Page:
Indonesia intensifies patrols after detecting Chinese and US war ships in nearby international waters

Indonesia increased patrols around its Natuna islands in the South China Sea after Chinese and US vessels were detected nearby in international waters.

At least five navy vessels assisted by an air patrol were deployed in North Natuna Sea to secure the area, Indonesian Navy western fleet commander Arsyad Abdullah said.

The Navy’s position on the North Natuna Sea is very firm in protecting national interests within the Indonesian jurisdiction in accordance with national law and international law that have been ratified so that there is no tolerance for any violations in the North Natuna Sea,” Arsyad said.

In 2017 Indonesia renamed the northern reaches in the South China Sea as the North Natuna Sea, as part of a push back against China’s maritime territorial ambitions.

Arsyad said US and Chinese navy ships have been detected nearby recently but said they were not a disturbance, adding that they were still in international waters.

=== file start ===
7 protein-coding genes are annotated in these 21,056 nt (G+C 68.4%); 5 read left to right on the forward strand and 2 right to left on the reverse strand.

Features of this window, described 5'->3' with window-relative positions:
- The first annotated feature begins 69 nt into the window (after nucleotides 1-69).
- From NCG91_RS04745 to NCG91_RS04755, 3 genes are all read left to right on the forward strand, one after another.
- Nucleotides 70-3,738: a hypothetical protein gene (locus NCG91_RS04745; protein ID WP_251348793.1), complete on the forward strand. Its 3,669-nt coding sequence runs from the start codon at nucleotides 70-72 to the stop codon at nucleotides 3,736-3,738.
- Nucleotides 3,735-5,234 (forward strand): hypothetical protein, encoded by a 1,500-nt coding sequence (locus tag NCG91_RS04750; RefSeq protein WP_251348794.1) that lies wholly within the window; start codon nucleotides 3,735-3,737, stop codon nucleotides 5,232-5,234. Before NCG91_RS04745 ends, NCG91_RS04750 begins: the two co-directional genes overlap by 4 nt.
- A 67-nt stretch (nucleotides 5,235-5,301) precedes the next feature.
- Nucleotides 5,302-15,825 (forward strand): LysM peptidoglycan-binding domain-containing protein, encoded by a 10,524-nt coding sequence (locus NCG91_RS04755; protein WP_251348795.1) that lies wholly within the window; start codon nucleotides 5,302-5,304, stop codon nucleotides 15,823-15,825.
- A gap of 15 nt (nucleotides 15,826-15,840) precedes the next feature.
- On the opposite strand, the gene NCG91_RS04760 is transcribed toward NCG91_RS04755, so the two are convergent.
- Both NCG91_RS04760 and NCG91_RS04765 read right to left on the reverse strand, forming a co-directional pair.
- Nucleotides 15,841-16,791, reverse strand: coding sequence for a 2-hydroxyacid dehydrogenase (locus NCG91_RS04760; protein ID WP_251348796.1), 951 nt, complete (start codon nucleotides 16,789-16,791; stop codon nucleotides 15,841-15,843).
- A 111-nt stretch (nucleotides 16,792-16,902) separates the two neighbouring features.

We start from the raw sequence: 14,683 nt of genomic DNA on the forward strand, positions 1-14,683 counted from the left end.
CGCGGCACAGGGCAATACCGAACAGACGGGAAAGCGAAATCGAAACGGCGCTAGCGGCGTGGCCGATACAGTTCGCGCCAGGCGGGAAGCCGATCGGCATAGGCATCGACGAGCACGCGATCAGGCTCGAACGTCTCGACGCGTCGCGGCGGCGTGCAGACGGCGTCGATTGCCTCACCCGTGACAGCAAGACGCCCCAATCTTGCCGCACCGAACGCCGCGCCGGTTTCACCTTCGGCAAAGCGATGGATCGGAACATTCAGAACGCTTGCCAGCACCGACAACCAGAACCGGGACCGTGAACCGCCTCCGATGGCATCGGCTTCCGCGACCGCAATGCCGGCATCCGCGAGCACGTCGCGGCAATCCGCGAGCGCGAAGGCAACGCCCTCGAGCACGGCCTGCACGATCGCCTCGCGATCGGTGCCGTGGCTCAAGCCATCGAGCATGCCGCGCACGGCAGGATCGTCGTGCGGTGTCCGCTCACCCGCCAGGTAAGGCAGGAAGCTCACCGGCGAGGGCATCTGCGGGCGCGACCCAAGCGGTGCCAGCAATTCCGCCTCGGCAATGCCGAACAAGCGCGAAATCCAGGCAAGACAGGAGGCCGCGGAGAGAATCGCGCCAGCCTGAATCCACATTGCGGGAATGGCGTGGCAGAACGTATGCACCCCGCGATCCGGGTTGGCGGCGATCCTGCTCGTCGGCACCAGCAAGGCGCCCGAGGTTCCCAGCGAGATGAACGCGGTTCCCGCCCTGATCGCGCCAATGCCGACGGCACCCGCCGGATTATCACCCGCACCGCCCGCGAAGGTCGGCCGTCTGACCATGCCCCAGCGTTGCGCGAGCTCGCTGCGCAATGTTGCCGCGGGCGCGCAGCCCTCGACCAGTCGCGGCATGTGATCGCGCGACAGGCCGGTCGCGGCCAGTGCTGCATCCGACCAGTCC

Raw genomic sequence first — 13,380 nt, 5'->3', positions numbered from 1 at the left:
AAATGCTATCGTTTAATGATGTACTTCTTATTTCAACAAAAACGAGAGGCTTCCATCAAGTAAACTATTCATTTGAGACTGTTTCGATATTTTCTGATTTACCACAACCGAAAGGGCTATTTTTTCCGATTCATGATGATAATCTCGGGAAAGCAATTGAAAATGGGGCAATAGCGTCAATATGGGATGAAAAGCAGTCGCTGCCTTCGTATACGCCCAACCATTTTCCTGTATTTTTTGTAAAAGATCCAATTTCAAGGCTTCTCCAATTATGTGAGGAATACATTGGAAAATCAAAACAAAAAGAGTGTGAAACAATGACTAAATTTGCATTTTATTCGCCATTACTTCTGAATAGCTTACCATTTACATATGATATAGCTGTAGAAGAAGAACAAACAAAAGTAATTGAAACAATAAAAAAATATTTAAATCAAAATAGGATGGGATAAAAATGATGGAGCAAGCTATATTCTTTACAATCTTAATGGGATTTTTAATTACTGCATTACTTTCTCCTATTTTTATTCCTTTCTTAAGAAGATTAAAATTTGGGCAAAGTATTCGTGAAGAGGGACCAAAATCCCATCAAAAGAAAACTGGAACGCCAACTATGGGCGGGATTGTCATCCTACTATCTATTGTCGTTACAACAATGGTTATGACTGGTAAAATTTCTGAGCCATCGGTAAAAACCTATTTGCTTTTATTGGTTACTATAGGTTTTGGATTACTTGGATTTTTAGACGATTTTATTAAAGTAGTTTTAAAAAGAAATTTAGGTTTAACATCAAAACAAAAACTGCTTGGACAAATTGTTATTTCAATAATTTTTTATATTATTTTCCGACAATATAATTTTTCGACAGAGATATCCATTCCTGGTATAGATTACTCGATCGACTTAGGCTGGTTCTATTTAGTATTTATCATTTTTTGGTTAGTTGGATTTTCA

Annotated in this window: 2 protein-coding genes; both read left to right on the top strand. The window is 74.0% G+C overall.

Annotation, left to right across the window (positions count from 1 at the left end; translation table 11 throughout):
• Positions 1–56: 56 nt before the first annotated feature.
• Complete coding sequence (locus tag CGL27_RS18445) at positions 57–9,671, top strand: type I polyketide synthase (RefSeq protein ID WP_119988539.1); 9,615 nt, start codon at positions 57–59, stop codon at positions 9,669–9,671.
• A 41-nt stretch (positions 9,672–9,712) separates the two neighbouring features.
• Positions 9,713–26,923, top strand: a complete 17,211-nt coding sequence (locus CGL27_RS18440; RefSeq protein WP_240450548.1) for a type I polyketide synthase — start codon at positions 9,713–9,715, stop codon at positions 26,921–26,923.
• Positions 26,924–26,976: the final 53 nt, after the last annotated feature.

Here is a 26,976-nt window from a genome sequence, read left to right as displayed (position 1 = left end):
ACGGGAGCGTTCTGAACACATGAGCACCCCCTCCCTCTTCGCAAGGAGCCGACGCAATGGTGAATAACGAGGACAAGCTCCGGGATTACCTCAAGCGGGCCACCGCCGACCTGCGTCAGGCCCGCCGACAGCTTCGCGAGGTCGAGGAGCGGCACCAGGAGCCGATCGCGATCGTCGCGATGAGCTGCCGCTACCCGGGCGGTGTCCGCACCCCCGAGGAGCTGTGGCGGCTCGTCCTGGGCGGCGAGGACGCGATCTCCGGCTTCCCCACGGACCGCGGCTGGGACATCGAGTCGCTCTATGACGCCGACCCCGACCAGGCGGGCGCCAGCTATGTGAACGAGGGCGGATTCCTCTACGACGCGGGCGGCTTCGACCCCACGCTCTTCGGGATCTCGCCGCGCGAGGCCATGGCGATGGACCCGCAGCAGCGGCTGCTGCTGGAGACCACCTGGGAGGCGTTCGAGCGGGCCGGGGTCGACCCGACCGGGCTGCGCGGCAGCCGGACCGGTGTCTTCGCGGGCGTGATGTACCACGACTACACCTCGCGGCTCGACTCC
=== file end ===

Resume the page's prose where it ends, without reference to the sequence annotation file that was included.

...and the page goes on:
In January last year a Chinese coast guard vessel and accompanying fishing boats entered the northern Natuna Sea, prompting Indonesia to send fighter jets and mobilise its own fishermen.

“There is no bargaining when it comes to our sovereignty, our country’s territorial,” Indonesian President Joko Widodo declared then.

In 2016, an Indonesian naval vessel also fired on a Chinese fishing boat accused of illegal fishing near Natuna, following a series of confrontations that year.

That same year Indonesia also destroyed 23 foreign fishing boats from Malaysia and Vietnam accused of illegal fishing in Indonesian waters.

China has not claimed the Natuna islands but says it has nearby fishing rights within a self-proclaimed “nine-dash line” that includes most of the energy-rich South China Sea.

That claim is disputed by some Southeast Asian countries and not recognised internationally by the Permanent Court of Arbitration at The Hague.